Always stand up for what is right, even if it means standing alone..
User currently offlineRTFM From United Kingdom, joined Oct 2004, 429 posts, RR: 0
Reply 23, posted (7 years 3 months 1 week 1 day 1 hour ago) and read 32767 times:

Just to add to Wrightbrothers' post (mostly correct)... and being ex-Army....

Civilians in the UK don't salute, even (generally) if they are ex-military (however this is not to say that they can't - there's no law against it.

As a military person you would not salute when in civilian dress or when you are not wearing head-dress (generally when you are indoors). However you would salute a senior officer if you were in uniform even if they were in civilian dress or even not wearing head-dress.

The bit about not wearing head-dress outside of a military base is not correct.. the only time you generally remove head-dress when in uniform is indoors.


User currently offlineWrighbrothers From United Kingdom, joined Jul 2005, 1875 posts, RR: 9
Reply 24, posted (7 years 3 months 1 week 23 hours ago) and read 32767 times:

Hi  Smile

Quoting RTFM (Reply 23):
Just to add to Wrightbrothers' post (mostly correct)... and being ex-Army....

Civilians in the UK don't salute, even (generally) if they are ex-military (however this is not to say that they can't - there's no law against it.

As a military person you would not salute when in civilian dress or when you are not wearing head-dress (generally when you are indoors). However you would salute a senior officer if you were in uniform even if they were in civilian dress or even not wearing head-dress.

The bit about not wearing head-dress outside of a military base is not correct.. the only time you generally remove head-dress when in uniform is indoors.

Ahh, the army do things slightly different to us cadets, we do have to remove head dress when off base unless we're on duty (parades etc) and I'm not 100% sure about the officer out of dress issue, bit of a grey area, but thanks for the army view  Smile

Wrighbrothers



Always stand up for what is right, even if it means standing alone..
25 Post contains images David L : In the OTC, we were to remove our head-dress when having a smoke. I guess smoking in full uniform just isn't cricket. I vaguely recall that, in a sit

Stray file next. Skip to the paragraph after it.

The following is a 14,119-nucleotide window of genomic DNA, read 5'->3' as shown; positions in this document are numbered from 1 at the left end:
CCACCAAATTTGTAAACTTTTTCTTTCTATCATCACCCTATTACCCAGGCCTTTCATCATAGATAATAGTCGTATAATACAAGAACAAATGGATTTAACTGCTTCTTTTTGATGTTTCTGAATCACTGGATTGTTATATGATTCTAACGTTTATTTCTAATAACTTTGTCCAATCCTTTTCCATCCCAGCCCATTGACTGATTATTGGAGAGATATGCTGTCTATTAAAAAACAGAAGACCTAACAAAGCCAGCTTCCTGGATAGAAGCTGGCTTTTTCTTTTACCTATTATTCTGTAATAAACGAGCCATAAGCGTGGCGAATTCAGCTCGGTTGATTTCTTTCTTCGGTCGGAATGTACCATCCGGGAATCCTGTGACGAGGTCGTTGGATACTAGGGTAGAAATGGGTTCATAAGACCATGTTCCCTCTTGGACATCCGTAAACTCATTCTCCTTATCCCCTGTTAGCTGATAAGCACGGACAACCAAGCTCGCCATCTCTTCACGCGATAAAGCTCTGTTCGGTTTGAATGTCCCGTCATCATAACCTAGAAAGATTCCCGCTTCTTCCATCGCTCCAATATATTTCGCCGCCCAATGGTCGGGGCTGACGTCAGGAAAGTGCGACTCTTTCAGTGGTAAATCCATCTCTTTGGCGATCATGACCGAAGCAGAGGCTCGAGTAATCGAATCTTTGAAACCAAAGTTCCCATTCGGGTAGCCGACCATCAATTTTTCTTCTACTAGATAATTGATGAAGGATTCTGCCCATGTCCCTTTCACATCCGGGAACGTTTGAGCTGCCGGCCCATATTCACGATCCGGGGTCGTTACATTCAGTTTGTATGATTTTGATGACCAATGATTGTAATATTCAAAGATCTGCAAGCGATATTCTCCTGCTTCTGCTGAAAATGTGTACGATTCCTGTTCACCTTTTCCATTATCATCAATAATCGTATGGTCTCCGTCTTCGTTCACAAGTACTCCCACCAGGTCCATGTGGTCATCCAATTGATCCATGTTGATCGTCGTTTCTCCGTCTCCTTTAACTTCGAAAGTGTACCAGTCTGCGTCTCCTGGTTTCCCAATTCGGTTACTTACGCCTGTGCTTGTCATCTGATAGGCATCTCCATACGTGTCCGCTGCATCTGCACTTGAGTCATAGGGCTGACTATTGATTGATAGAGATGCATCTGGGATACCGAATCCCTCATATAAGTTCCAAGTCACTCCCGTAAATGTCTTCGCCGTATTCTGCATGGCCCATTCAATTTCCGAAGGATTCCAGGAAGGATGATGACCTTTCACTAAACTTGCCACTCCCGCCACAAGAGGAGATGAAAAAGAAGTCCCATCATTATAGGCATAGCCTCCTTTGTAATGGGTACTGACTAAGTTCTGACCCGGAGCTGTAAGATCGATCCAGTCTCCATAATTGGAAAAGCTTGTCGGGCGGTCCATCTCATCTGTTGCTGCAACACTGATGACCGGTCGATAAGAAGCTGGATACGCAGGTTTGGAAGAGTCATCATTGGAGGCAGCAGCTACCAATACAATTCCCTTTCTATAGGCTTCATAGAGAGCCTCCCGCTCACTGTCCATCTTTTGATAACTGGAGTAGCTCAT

26 Jutes85 : How would I know who is an officer or not when he/she is in civies?
27 Post contains images DL021 : probably should have said "known to you" to clarify. Is this horse dead yet?
28 Jutes85 : Most of the officers that I know are easy going and would probably shoot a puck at me during a hockey game for saluting them while they are in civies.
29 Post contains images WrenchBender : Have you been reading the same book that I have been reading ? WrenchBender
30 DL021 : dude....I gave up reading books long ago....my lips get too tired...
31 HanginOut : Could one of our US friends confirm something for me. I know that for the Commonwealth militaries, we never salute without head dress, but I've seen U
32 Zwaving : Perhaps if we look at the origins of the salute, it would help with what to do as long as we use common sense. The purpose of the salute today is some
33 HanginOut : The practice began when knights would greet each other. To show that they did not have hostile intent they would raise the visor on their helmet (whi
34 RIXrat : During my army days I served in the environs of the Pentagon. The rules there was no salutes, whatsoever, unless on a special occasion. The logic was
35 Post contains images BilgeRat : I'm an officer with the Royal Fleet Auxiliary. Officially we are civilians (although moves are afoot to change that!) but we wear uniform, have a rigi
36 Sprout5199 : When I was in the Navy, there was a time/place to salute everyone, no matter civilian or miltary, When someone was coming onboard the ship, the OOD, o
37 Flighty : Exactly, the US Pres is not a civilian. IMO.
38 Checksixx : Yes, the President is the Commander in Chief of the Armed Forces and is still considered a civilian. It is not the norm for regular civilians to rende
39 UH60FtRucker : Did you ever hear the joke that President Reagan use to tell: "I can't resist telling you a little story that I've just told the marine guard at the
40 Checksixx : Yes, its a 'custom and courtesy'...as such a Medal of Honor recipient is not in your chain of command and you would still salute. Also, an officer of
41 Sprout5199 : And when in doubt, Salute. A little story: The ship I was on went reserve(hated it--another story), so we "hosted" Midshipmen for 2 week cruises in t